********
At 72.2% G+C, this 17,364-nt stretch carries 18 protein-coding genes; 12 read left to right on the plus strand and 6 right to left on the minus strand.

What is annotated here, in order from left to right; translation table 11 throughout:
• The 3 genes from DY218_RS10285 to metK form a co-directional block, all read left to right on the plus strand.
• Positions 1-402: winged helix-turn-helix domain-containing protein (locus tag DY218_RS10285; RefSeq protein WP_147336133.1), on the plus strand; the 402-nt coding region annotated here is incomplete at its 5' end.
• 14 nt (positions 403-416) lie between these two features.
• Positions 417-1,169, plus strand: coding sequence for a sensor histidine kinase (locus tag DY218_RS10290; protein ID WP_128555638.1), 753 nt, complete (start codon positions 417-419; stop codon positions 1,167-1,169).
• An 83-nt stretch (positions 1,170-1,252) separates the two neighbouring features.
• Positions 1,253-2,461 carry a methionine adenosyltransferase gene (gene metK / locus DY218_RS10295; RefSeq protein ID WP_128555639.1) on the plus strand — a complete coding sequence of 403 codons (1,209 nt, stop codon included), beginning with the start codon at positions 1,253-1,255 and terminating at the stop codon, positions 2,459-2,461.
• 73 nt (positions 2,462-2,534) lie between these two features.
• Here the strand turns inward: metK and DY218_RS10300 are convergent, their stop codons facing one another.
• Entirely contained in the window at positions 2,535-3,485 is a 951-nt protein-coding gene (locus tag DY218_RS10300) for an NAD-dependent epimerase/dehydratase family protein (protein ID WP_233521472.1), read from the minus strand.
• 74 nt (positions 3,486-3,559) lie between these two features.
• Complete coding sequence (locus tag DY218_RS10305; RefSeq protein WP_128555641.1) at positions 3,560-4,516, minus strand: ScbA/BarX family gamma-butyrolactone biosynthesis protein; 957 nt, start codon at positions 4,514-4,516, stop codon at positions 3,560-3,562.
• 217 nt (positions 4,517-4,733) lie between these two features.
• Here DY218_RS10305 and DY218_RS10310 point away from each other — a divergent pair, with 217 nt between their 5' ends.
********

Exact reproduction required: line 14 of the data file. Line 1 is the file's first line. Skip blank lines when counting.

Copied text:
• 217 nt (positions 4,517-4,733) lie between these two features.